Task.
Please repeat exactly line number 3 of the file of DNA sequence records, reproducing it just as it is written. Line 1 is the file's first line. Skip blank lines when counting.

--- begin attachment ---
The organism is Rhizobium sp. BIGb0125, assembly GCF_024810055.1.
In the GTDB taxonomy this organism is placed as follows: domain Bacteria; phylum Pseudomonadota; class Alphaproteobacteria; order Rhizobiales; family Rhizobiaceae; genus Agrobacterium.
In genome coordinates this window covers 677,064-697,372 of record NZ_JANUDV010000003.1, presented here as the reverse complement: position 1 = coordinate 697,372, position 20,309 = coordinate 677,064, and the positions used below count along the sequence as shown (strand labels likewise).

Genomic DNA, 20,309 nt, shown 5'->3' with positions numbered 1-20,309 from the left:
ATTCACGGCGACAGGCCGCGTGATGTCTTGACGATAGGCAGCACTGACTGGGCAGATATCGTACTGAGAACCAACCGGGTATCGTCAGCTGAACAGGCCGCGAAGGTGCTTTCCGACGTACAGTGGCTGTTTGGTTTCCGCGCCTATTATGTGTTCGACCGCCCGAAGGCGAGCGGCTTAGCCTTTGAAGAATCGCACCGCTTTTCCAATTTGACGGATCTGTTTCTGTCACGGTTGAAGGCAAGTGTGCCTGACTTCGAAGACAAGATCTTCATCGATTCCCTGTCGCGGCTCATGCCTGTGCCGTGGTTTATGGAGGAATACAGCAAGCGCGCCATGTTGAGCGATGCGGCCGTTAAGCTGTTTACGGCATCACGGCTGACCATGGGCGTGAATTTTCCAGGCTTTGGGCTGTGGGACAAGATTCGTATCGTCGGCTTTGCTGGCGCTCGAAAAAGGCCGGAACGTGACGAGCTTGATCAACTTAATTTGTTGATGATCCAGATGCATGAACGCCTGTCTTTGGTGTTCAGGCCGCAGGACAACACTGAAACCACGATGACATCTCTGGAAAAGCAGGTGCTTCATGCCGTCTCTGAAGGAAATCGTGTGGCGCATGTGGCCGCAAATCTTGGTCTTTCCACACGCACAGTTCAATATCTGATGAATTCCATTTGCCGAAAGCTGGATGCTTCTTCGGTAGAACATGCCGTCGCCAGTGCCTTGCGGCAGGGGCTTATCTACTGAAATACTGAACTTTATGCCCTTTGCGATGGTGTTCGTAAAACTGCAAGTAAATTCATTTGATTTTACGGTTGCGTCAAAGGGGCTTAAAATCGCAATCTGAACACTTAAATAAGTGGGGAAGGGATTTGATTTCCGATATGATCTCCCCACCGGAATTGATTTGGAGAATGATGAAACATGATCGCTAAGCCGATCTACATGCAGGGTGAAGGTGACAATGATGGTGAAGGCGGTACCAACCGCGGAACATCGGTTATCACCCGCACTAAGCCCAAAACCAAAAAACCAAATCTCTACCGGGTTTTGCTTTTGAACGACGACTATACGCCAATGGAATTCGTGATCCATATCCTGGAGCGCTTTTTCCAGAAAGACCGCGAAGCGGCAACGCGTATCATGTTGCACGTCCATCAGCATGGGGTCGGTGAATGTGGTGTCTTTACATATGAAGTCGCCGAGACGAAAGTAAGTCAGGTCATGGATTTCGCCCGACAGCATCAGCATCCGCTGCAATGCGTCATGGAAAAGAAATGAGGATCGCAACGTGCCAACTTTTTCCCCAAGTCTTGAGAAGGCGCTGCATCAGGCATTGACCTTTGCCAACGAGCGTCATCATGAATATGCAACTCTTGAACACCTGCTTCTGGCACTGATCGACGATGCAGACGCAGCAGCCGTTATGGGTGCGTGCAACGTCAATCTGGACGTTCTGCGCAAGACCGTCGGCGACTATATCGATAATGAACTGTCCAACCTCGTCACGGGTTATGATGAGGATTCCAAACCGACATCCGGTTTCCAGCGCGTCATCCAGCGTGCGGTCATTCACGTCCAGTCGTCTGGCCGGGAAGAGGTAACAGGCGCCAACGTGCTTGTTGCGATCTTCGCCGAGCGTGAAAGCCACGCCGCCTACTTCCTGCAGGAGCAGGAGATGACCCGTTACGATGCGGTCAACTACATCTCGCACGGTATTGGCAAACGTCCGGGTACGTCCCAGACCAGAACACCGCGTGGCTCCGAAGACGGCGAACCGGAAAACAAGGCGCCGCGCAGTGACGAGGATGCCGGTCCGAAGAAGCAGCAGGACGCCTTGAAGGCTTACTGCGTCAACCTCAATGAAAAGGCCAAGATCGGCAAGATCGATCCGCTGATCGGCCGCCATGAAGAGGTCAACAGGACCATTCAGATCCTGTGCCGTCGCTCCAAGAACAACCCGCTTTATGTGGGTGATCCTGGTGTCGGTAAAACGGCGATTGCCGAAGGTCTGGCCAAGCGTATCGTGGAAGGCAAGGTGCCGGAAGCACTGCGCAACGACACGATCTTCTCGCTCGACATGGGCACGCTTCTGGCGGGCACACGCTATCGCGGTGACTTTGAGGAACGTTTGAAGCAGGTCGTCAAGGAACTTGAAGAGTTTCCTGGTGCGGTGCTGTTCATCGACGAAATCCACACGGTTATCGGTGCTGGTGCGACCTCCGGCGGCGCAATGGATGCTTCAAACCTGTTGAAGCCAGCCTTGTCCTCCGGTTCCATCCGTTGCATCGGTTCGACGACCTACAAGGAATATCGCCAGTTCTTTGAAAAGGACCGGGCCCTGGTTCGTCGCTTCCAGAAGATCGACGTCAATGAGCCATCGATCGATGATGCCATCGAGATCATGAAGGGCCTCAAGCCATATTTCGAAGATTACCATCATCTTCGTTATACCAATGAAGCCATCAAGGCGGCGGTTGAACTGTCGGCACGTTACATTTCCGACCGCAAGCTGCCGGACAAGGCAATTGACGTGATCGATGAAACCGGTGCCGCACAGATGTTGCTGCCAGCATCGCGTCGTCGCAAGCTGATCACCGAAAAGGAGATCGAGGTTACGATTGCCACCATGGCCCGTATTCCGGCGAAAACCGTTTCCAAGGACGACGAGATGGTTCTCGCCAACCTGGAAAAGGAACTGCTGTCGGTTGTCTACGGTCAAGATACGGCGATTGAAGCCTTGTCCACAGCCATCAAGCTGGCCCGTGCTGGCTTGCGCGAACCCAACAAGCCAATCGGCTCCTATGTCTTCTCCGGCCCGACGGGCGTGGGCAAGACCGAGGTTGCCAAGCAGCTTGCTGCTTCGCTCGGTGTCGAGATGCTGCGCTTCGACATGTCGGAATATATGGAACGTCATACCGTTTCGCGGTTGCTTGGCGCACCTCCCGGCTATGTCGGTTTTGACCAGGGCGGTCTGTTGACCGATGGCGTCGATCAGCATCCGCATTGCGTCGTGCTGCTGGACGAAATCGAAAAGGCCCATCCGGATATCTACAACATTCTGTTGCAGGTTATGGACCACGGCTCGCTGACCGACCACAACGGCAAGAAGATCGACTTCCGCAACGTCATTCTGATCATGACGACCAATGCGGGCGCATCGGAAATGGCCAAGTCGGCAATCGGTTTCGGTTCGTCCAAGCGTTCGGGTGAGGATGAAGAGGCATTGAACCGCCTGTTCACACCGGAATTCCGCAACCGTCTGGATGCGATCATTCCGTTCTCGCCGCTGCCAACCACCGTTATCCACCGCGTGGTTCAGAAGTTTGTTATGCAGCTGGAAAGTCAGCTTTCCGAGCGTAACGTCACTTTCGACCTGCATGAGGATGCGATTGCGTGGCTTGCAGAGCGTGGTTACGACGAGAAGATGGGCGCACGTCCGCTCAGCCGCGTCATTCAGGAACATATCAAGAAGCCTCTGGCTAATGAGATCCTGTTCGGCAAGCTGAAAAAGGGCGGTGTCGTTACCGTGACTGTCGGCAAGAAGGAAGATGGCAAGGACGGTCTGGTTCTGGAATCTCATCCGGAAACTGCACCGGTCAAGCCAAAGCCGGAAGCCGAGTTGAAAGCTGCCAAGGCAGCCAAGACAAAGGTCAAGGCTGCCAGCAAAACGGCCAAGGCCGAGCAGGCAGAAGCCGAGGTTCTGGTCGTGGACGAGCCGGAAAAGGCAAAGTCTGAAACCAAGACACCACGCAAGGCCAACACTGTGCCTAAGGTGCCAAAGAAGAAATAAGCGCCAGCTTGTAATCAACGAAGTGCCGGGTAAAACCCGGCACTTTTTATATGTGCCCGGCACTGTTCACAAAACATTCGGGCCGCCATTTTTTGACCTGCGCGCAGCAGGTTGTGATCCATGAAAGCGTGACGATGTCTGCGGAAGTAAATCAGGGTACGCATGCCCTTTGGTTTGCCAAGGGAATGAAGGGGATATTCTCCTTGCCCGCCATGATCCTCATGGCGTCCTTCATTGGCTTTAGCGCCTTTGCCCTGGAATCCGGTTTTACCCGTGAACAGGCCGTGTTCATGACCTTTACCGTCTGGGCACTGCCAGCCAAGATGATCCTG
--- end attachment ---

In genome coordinates this window covers 677,064-697,372 of record NZ_JANUDV010000003.1, presented here as the reverse complement: position 1 = coordinate 697,372, position 20,309 = coordinate 677,064, and the positions used below count along the sequence as shown (strand labels likewise).